You choose. Are you timid, or do you like lots of tangy lemon flavor? Are you making this to serve right away, or for tomorrow?

We like sharp, fresh lemon flavor and heady aroma. Personally, I almost don’t think you can get too much. And the flavor fades over time. So I made this with the zest and juice of two lemons for tonight. And will add the zest and juice of a third lemon before I serve the leftovers tomorrow.

I buy fresh lemons by the bag, not one at a time. Don’t even bother with that insipid bottled juice. And add fresh zest to anything that calls for juice.

And I hope you know, fresh lemons are a great way to add flavor to foods without adding a whole bunch of salt.

Dried tomatoes?

Yep, that is what I have. Dried from last years garden. Red, yellow and orange tomatoes. I know they look like colored bell peppers in the picture, but they are tomatoes. Come to think of it, sweet peppers would be good in this salad, but I didn’t have any.

I keep our thin dried tomatoes in the freezer because they are crispy and easy to break up into smaller pieces by hand. At room temp they are leathery and I need to cut them with a knife or scissors.

Our crop of garden tomatoes won’t be ripe until August. But by all means, use fresh tomatoes if you have good ones. I would stir in about 1 cup diced raw tomatoes at the end. Don’t cook them with the quinoa.

Fresh dill

Dill is a two-fer. The seeds and the soft feathery green fronds each have their purpose. Use the fronds here. Vince puts whole seed spays in jars of pickles. They are pretty and add flavor there.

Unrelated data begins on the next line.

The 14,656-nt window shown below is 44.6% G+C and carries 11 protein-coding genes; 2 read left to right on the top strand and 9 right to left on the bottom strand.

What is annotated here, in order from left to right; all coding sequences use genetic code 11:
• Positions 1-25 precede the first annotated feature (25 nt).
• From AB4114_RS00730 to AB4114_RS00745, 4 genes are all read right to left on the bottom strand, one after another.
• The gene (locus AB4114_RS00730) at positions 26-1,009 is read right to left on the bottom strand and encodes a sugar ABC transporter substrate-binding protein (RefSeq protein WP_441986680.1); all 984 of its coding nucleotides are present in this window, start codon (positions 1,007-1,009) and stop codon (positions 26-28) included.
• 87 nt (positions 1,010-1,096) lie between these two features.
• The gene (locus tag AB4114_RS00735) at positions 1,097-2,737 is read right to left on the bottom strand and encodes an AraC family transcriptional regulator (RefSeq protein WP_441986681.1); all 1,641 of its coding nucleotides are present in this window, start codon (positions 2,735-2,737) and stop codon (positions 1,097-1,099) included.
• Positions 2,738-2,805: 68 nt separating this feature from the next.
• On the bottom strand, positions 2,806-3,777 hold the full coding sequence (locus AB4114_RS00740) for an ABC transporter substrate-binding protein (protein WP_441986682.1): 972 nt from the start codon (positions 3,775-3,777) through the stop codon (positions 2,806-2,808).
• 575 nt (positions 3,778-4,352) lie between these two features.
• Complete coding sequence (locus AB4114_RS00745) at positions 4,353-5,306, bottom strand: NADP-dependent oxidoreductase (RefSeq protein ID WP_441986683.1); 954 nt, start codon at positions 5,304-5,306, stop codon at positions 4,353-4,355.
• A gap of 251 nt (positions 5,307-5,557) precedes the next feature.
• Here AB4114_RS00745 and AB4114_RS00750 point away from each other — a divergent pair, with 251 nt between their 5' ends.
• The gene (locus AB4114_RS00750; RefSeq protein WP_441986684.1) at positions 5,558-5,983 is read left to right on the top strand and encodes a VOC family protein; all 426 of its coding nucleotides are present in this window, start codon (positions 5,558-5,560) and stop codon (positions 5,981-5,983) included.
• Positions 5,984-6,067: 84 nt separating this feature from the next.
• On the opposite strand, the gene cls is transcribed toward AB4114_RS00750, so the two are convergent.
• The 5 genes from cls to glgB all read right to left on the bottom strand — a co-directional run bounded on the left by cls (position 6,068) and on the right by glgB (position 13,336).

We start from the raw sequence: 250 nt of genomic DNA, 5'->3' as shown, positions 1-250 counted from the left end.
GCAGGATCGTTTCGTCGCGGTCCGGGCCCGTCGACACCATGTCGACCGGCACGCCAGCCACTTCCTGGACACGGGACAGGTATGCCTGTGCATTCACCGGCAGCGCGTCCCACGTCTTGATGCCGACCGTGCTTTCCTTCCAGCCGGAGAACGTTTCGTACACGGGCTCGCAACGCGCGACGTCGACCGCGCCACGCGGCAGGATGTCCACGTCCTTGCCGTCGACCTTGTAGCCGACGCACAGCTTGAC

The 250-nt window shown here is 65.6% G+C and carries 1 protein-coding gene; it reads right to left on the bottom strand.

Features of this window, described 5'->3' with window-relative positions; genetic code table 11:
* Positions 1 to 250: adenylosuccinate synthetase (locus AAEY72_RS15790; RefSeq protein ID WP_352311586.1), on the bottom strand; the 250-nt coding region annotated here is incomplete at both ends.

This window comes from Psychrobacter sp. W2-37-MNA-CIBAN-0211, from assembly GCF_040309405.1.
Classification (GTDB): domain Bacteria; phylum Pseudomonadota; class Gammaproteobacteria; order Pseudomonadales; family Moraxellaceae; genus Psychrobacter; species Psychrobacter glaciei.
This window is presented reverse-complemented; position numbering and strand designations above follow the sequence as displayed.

Go ahead, plant this fragrant herb in your garden. Dill is so easy, you will only have to do it once. You will get volunteers every year after.

Sow a few seeds it in the veggie or the flower garden. It quickly grows about three feet high, with a starburst of seeds at the top.

If you can’t find a packet of seeds, just buy dill seeds in the spice aisle and plant them.

Dried dill weed works well in this recipe too. It is mild, don’t be afraid to use a few tablespoons. But you will miss out on the distinctive fragrance of fresh stalks.

Fresh herbs are another great help to add flavor without lots of salt too.

Quinoa Salmon Salad with Lemon and Dill

1 cup quinoa

2 cups of water

1/4 cup dried tomatoes, chopped

1/4 pound cooked salmon, flaked

1/2 cup diced celery

1, 2, or 3 fresh lemons, zest and juice

1/2 cup chopped fresh dill weed, soft fronds only

salt to taste

Check the quinoa package to see if you need to rinse it before cooking. Many kinds are now prewashed, saving you a step.

Add quinoa, water and dried tomatoes to a saucepan. Simmer for 5 minutes. Then cover the pan and let stand for 15 more minutes. It always comes out fluffy, not mushy this way.

Spread the quinoa tomato mixture on a rimmed sheet pan to cool quickly.

When cool, transfer to a large mixing bowl. Add celery and dill.

Add the zest and juice of as many lemons as you like. Toss to mix thoroughly. Taste and chill until ready to serve.

Flower garnish

Did you notice the nasturtiums in the photo above? They are from our garden too, and edible. The flowers are bright, beautiful and peppery. They provide a surprising kick of heat. They are easy to grow in full sun, flowering all summer long.